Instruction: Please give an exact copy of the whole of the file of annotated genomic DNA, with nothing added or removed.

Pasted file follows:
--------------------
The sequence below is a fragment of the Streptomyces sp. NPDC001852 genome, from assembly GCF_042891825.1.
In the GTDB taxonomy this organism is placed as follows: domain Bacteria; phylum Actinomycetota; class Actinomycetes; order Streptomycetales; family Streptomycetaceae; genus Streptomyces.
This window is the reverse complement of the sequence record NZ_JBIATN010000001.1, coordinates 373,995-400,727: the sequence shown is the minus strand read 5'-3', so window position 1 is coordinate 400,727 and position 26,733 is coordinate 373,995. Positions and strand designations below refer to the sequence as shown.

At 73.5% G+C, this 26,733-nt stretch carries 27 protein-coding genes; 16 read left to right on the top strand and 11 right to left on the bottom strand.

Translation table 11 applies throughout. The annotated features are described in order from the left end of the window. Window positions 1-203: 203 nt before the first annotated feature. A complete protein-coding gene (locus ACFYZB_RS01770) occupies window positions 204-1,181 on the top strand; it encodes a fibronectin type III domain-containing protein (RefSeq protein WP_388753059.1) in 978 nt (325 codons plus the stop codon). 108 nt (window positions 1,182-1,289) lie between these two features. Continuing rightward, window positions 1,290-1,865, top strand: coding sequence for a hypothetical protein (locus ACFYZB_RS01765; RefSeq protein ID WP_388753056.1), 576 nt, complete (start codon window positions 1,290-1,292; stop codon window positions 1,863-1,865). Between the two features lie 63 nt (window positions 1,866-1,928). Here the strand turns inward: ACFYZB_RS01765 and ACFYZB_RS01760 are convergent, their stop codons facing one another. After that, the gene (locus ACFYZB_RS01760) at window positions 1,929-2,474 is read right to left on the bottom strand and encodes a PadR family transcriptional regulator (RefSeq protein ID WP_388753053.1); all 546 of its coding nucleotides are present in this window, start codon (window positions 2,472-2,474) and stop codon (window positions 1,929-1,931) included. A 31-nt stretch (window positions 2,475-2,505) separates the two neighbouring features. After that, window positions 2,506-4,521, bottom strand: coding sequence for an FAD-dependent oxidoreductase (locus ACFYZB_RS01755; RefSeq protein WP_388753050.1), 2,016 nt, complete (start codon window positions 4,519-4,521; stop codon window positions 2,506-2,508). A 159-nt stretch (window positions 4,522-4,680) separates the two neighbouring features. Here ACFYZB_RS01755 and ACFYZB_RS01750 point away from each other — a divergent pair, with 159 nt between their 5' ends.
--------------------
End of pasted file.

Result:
The sequence below is a fragment of the Streptomyces sp. NPDC001852 genome, from assembly GCF_042891825.1.
In the GTDB taxonomy this organism is placed as follows: domain Bacteria; phylum Actinomycetota; class Actinomycetes; order Streptomycetales; family Streptomycetaceae; genus Streptomyces.
This window is the reverse complement of the sequence record NZ_JBIATN010000001.1, coordinates 373,995-400,727: the sequence shown is the minus strand read 5'-3', so window position 1 is coordinate 400,727 and position 26,733 is coordinate 373,995. Positions and strand designations below refer to the sequence as shown.

At 73.5% G+C, this 26,733-nt stretch carries 27 protein-coding genes; 16 read left to right on the top strand and 11 right to left on the bottom strand.

Translation table 11 applies throughout. The annotated features are described in order from the left end of the window. Window positions 1-203: 203 nt before the first annotated feature. A complete protein-coding gene (locus ACFYZB_RS01770) occupies window positions 204-1,181 on the top strand; it encodes a fibronectin type III domain-containing protein (RefSeq protein WP_388753059.1) in 978 nt (325 codons plus the stop codon). 108 nt (window positions 1,182-1,289) lie between these two features. Continuing rightward, window positions 1,290-1,865, top strand: coding sequence for a hypothetical protein (locus ACFYZB_RS01765; RefSeq protein ID WP_388753056.1), 576 nt, complete (start codon window positions 1,290-1,292; stop codon window positions 1,863-1,865). Between the two features lie 63 nt (window positions 1,866-1,928). Here the strand turns inward: ACFYZB_RS01765 and ACFYZB_RS01760 are convergent, their stop codons facing one another. After that, the gene (locus ACFYZB_RS01760) at window positions 1,929-2,474 is read right to left on the bottom strand and encodes a PadR family transcriptional regulator (RefSeq protein ID WP_388753053.1); all 546 of its coding nucleotides are present in this window, start codon (window positions 2,472-2,474) and stop codon (window positions 1,929-1,931) included. A 31-nt stretch (window positions 2,475-2,505) separates the two neighbouring features. After that, window positions 2,506-4,521, bottom strand: coding sequence for an FAD-dependent oxidoreductase (locus ACFYZB_RS01755; RefSeq protein WP_388753050.1), 2,016 nt, complete (start codon window positions 4,519-4,521; stop codon window positions 2,506-2,508). A 159-nt stretch (window positions 4,522-4,680) separates the two neighbouring features. Here ACFYZB_RS01755 and ACFYZB_RS01750 point away from each other — a divergent pair, with 159 nt between their 5' ends.